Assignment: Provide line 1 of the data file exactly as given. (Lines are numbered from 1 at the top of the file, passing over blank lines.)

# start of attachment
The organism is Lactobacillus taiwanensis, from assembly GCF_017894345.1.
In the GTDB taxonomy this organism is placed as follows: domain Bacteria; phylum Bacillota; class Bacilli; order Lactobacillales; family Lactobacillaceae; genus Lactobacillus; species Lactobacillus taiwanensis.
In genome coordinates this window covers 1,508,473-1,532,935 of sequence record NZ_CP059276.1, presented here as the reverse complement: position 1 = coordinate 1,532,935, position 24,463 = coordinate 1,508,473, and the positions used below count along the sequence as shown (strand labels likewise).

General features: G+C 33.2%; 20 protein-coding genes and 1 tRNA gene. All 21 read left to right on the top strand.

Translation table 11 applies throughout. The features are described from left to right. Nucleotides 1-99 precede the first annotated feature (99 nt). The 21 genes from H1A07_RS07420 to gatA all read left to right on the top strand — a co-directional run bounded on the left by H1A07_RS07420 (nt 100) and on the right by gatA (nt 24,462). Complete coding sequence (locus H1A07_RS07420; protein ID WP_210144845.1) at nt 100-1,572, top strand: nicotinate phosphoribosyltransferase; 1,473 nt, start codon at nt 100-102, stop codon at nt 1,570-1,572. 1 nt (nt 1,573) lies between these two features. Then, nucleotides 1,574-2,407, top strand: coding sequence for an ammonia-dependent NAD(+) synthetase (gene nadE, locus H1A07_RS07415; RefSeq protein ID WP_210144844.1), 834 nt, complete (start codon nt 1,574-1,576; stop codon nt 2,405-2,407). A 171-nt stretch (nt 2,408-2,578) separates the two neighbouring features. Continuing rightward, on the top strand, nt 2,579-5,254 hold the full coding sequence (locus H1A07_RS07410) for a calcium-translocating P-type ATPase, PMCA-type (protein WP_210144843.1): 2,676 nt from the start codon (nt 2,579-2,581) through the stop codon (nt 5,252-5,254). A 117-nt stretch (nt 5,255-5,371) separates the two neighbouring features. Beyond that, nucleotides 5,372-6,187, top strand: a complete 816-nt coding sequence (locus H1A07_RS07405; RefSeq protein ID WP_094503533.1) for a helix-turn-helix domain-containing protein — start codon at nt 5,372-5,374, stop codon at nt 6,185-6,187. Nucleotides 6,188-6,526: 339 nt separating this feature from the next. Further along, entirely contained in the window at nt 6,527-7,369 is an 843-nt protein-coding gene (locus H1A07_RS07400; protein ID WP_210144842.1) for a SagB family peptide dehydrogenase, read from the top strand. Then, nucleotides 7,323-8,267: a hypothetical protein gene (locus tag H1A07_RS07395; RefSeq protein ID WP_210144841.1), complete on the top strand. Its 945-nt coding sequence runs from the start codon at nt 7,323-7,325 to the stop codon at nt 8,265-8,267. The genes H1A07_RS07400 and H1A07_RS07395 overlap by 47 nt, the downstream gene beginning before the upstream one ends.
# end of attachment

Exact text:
The organism is Lactobacillus taiwanensis, from assembly GCF_017894345.1.